A Wajda, A Paradowska-Gorycka, B Stypinska, E Walczuk, E Haladyj, K Romanowska-Prochnicka, M Walczyk, P Wojdasiewicz and M Olesinska
National Institute of Geriatrics, Rheumatology and Rehabilitation, Warsaw, Poland
Centre for Preclinical Research and Technology (CePT), Medical University of Warsaw, Poland
Posters & Accepted Abstracts: J Clin Cell Immunol
The aim of our study was to determine the serum levels of IL-21, IL-35, TNF-α, BAFF and VEGF in patients with rheumatoid arthritis (RA), systemic lupus erythematoses (SLE), antiphospholipid syndrome (APS) and mixed connective tissue disease (MCTD), and in healthy subjects. We examined 14 RA, 20 SLE, 22 MCTD and 21 APS patients, and 22 controls by ELISA test. It was observed that BAFF serum concentration was the highest in patients with APS, but the lowest in patients with RA (p=0.02). The VEGF serum levels was the highest in RA patients than in other examined groups. Only in few patients with RA serum, TNF-α level was elevated. In general, TNF-α was not detected in serum of patients with above mentioned diseases excluding APS group (average concentration 3 pg/ml). Additionally, this cytokine was not observed in healthy subjects . We also found that patients with APS and SLE were characterized by higher IL-35 serum levels than patients with RA. Moreover, significantly higher concentration of IL-35 was observed in healthy subjects than in RA patients. APS patients were characterized by the lowest concentration of IL-21 in serum, compared to other examined groups. We also found that in patients with APS and TRU, the BAFF serum levels was higher than the TNF-α serum levels. Additionally, significant correlation between BAFF and TNF-α levels was observed (R2=0.77, p<0.0001). In patients with RA the BAFF as well as VEGF serum levels were much higher that the TNF-α and IL-35. Our study suggests that BAFF may be the most important cytokine in all rheumatic diseases.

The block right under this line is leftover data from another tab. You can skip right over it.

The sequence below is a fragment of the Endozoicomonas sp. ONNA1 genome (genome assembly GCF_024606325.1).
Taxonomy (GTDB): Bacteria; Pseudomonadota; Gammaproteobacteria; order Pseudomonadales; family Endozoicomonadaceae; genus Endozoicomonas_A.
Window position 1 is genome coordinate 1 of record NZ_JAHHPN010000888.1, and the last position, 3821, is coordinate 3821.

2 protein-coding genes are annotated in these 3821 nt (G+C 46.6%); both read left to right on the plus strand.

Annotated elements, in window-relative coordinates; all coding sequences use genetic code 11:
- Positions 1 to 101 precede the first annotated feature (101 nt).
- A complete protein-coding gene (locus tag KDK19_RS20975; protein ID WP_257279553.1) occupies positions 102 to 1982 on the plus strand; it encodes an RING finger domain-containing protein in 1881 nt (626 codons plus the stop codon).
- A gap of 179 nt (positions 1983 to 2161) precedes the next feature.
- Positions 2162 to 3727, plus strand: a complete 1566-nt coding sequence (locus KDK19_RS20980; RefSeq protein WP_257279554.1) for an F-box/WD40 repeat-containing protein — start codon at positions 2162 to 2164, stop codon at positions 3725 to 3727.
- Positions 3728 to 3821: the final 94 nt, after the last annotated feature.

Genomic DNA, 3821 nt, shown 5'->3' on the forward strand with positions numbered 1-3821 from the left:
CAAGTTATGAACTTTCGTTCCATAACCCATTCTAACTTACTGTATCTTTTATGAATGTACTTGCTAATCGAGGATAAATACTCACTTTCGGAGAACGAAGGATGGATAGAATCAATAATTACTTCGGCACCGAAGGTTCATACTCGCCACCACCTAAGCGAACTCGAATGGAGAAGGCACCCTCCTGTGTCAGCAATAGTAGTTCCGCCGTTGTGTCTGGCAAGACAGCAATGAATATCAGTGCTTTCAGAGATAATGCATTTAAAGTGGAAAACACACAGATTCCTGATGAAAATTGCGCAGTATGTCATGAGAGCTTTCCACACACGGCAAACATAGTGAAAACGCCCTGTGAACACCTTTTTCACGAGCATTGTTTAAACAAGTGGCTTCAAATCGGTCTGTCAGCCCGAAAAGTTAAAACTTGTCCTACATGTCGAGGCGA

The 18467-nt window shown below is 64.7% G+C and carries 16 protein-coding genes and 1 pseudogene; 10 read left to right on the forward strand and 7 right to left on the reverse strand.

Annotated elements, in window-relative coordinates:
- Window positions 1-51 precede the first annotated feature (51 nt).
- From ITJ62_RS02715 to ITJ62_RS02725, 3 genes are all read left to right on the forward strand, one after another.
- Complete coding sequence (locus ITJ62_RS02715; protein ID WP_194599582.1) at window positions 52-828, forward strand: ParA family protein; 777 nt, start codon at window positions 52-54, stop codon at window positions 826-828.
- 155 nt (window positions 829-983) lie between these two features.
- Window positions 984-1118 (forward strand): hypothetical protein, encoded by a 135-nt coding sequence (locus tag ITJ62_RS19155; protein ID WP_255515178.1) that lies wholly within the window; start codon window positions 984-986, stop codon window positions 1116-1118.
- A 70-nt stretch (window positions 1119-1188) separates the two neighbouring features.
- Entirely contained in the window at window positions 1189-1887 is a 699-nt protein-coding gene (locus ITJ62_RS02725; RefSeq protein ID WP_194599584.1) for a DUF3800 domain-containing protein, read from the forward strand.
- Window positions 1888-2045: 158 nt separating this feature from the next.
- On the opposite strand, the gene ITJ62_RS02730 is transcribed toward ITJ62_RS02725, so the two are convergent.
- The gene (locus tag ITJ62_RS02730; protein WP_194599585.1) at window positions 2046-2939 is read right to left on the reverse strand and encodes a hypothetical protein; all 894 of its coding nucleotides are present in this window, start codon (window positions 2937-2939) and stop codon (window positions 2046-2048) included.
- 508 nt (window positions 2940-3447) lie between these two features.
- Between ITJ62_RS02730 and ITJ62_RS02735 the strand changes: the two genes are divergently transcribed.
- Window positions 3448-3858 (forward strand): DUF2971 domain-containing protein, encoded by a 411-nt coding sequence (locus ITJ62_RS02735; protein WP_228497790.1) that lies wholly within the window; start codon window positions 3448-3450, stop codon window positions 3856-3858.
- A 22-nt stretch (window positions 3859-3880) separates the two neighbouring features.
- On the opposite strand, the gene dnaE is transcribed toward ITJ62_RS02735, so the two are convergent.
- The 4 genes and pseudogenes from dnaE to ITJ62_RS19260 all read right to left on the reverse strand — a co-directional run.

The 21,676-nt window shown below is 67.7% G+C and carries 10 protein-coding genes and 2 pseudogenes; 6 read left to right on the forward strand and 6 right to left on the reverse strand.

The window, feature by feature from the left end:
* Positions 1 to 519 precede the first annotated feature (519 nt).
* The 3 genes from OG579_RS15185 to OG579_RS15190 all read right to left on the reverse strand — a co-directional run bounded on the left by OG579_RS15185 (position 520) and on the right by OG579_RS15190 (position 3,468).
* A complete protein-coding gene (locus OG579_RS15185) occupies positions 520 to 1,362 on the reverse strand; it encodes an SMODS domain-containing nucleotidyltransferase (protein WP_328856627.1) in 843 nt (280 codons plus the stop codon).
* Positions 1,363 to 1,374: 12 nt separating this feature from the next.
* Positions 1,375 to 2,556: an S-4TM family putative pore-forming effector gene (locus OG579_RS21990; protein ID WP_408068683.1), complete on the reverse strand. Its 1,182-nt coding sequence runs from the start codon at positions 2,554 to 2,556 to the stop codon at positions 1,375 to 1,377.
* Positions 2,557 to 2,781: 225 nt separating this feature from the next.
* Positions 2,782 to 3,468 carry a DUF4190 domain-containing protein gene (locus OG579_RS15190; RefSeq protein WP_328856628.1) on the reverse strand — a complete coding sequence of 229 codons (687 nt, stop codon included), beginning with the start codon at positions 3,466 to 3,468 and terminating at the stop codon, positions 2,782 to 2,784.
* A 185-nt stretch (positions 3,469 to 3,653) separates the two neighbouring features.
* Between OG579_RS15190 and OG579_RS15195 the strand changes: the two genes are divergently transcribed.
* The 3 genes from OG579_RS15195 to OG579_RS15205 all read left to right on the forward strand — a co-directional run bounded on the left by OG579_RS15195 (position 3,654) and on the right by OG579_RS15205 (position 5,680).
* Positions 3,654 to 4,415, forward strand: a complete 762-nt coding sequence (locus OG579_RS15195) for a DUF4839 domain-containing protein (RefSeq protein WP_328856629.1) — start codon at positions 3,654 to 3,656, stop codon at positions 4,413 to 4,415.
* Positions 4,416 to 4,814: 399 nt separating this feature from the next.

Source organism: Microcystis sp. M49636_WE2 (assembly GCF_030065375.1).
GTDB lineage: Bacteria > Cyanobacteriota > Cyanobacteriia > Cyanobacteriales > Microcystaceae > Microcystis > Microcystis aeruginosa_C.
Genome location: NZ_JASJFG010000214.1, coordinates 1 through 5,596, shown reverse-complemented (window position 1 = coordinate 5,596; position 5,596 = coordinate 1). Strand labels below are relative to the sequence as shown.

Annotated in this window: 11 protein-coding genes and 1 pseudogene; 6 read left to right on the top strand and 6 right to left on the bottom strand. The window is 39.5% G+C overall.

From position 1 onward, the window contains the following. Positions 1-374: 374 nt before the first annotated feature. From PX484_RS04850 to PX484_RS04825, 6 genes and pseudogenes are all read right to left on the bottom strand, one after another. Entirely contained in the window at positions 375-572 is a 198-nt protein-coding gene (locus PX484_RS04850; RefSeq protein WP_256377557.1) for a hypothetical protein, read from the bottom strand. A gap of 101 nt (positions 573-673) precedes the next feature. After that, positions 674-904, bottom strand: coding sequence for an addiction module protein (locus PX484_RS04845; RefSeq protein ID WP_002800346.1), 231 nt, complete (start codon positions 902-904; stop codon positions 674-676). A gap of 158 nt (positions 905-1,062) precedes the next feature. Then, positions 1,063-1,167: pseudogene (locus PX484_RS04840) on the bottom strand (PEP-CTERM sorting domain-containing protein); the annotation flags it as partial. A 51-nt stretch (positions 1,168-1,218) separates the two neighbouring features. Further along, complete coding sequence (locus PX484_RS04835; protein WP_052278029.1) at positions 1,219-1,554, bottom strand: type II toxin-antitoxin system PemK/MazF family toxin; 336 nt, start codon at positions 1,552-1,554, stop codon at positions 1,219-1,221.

Anna Wajda, PhD is an assistant professor at the Molecular Biology Department, National Institute of Geriatrics, Rheumatology and Rehabilitation in Warsaw, Poland. She has received her PhD in the field of medical biology from Pomeranian Medical University in Szczecin, Poland. Over the past few years, she has done research in Toxicology, Medical Technology and Clinical Pharmacology.Dr. Wajda currently focuses on genetic factors in the function of the immune system and autoimmune diseases.